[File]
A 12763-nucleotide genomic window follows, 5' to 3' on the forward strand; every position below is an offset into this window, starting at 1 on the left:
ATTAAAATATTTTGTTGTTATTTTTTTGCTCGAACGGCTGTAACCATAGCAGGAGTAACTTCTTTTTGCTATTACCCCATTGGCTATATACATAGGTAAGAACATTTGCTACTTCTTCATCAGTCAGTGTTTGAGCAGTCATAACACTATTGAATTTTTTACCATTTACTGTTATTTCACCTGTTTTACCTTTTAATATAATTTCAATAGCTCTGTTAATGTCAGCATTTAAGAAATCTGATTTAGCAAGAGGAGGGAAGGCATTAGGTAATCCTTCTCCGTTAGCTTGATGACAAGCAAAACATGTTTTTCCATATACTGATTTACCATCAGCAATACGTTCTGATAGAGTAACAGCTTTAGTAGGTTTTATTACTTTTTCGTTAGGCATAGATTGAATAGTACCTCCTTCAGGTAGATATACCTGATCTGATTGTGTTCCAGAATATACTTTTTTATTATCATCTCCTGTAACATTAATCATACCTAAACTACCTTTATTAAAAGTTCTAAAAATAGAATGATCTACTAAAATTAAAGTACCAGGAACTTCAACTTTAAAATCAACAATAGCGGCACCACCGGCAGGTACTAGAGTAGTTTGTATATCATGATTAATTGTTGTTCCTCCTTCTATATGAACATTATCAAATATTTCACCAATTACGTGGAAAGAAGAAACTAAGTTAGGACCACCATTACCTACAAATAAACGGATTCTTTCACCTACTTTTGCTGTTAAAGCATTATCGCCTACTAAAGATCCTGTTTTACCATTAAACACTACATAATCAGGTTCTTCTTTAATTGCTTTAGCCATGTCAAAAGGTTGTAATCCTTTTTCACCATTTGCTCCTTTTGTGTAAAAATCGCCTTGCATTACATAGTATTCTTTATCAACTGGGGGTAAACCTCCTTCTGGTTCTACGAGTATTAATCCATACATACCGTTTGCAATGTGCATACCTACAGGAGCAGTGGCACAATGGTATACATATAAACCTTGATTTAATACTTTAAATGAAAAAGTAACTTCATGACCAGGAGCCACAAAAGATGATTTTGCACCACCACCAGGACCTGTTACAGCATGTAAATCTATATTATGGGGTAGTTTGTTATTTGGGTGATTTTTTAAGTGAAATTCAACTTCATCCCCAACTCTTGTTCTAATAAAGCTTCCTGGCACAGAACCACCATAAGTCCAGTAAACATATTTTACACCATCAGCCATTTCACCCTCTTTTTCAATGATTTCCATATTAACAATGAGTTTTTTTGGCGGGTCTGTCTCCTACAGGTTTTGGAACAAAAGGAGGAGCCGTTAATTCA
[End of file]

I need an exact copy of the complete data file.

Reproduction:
A 12763-nucleotide genomic window follows, 5' to 3' on the forward strand; every position below is an offset into this window, starting at 1 on the left:
ATTAAAATATTTTGTTGTTATTTTTTTGCTCGAACGGCTGTAACCATAGCAGGAGTAACTTCTTTTTGCTATTACCCCATTGGCTATATACATAGGTAAGAACATTTGCTACTTCTTCATCAGTCAGTGTTTGAGCAGTCATAACACTATTGAATTTTTTACCATTTACTGTTATTTCACCTGTTTTACCTTTTAATATAATTTCAATAGCTCTGTTAATGTCAGCATTTAAGAAATCTGATTTAGCAAGAGGAGGGAAGGCATTAGGTAATCCTTCTCCGTTAGCTTGATGACAAGCAAAACATGTTTTTCCATATACTGATTTACCATCAGCAATACGTTCTGATAGAGTAACAGCTTTAGTAGGTTTTATTACTTTTTCGTTAGGCATAGATTGAATAGTACCTCCTTCAGGTAGATATACCTGATCTGATTGTGTTCCAGAATATACTTTTTTATTATCATCTCCTGTAACATTAATCATACCTAAACTACCTTTATTAAAAGTTCTAAAAATAGAATGATCTACTAAAATTAAAGTACCAGGAACTTCAACTTTAAAATCAACAATAGCGGCACCACCGGCAGGTACTAGAGTAGTTTGTATATCATGATTAATTGTTGTTCCTCCTTCTATATGAACATTATCAAATATTTCACCAATTACGTGGAAAGAAGAAACTAAGTTAGGACCACCATTACCTACAAATAAACGGATTCTTTCACCTACTTTTGCTGTTAAAGCATTATCGCCTACTAAAGATCCTGTTTTACCATTAAACACTACATAATCAGGTTCTTCTTTAATTGCTTTAGCCATGTCAAAAGGTTGTAATCCTTTTTCACCATTTGCTCCTTTTGTGTAAAAATCGCCTTGCATTACATAGTATTCTTTATCAACTGGGGGTAAACCTCCTTCTGGTTCTACGAGTATTAATCCATACATACCGTTTGCAATGTGCATACCTACAGGAGCAGTGGCACAATGGTATACATATAAACCTTGATTTAATACTTTAAATGAAAAAGTAACTTCATGACCAGGAGCCACAAAAGATGATTTTGCACCACCACCAGGACCTGTTACAGCATGTAAATCTATATTATGGGGTAGTTTGTTATTTGGGTGATTTTTTAAGTGAAATTCAACTTCATCCCCAACTCTTGTTCTAATAAAGCTTCCTGGCACAGAACCACCATAAGTCCAGTAAACATATTTTACACCATCAGCCATTTCACCCTCTTTTTCAATGATTTCCATATTAACAATGAGTTTTTTTGGCGGGTCTGTCTCCTACAGGTTTTGGAACAAAAGGAGGAGCCGTTAATTCA